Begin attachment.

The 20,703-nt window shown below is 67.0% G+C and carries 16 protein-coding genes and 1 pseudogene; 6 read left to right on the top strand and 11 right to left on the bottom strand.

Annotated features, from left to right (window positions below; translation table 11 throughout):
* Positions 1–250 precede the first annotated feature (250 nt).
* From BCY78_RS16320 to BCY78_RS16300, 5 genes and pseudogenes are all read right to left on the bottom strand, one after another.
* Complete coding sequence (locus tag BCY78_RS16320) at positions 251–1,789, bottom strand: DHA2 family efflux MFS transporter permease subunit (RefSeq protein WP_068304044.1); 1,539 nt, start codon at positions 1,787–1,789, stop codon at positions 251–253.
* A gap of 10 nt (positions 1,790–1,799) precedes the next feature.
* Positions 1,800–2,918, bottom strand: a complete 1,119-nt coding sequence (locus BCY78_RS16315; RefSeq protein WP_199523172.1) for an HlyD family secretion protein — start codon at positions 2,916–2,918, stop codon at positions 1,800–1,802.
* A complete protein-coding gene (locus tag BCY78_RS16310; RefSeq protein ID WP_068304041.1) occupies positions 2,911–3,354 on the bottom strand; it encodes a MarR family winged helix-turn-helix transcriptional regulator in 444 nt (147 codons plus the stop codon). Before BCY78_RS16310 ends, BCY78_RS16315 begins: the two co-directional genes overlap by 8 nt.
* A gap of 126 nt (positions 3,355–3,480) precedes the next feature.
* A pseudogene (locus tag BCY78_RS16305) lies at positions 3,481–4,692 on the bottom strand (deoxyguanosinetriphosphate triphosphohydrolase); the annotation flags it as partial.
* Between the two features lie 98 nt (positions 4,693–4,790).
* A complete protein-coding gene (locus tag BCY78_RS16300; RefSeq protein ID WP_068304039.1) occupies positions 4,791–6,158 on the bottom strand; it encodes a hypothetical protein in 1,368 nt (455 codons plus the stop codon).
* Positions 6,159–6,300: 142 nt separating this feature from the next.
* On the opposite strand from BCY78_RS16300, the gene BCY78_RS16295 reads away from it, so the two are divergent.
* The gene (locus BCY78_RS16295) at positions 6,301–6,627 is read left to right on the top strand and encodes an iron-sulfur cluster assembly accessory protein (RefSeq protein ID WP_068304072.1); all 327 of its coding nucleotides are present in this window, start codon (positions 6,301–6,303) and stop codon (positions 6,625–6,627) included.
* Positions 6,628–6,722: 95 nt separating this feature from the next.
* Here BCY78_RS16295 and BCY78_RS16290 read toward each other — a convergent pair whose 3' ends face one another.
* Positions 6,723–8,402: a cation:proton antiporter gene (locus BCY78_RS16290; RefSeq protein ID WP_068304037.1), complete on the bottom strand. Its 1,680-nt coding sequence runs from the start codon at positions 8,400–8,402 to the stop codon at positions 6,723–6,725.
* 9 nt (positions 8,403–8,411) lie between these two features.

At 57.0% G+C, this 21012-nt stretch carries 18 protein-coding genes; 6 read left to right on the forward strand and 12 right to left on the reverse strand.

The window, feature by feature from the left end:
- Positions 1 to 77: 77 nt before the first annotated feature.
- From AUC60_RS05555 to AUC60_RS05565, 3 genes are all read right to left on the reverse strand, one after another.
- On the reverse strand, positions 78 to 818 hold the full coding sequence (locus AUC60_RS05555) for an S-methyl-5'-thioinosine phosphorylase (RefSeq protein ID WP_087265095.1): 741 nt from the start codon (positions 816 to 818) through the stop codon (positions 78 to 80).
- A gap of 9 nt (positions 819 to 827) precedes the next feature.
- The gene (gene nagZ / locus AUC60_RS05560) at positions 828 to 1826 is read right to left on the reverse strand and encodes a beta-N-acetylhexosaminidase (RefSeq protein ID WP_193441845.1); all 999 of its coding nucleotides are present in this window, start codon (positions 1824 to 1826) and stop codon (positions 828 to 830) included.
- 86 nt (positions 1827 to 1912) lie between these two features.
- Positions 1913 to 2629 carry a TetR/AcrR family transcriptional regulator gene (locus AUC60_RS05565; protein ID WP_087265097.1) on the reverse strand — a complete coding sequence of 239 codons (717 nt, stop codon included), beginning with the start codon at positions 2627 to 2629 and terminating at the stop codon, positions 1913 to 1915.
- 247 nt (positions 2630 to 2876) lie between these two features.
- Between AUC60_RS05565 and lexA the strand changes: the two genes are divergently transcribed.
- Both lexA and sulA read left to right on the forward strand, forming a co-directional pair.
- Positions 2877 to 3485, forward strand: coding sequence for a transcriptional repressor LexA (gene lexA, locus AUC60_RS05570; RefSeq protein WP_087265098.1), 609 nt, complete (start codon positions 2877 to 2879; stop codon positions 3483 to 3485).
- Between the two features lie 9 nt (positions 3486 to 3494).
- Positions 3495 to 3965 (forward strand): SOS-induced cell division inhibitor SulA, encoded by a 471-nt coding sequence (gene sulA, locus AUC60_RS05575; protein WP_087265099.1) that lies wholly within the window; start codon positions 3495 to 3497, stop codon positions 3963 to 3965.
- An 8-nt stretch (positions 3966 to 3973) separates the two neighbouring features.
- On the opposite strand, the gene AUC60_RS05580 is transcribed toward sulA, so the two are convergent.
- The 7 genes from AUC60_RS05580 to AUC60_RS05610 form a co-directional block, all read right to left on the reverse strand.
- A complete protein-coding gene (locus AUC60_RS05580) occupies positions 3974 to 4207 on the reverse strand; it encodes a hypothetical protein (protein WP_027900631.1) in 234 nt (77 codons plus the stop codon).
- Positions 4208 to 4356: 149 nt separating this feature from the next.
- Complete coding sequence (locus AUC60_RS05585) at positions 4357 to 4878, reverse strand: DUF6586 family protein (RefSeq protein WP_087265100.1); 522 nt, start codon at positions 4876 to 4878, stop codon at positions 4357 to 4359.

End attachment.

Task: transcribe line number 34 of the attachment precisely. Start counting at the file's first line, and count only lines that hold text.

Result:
- Positions 3495 to 3965 (forward strand): SOS-induced cell division inhibitor SulA, encoded by a 471-nt coding sequence (gene sulA, locus AUC60_RS05575; protein WP_087265099.1) that lies wholly within the window; start codon positions 3495 to 3497, stop codon positions 3963 to 3965.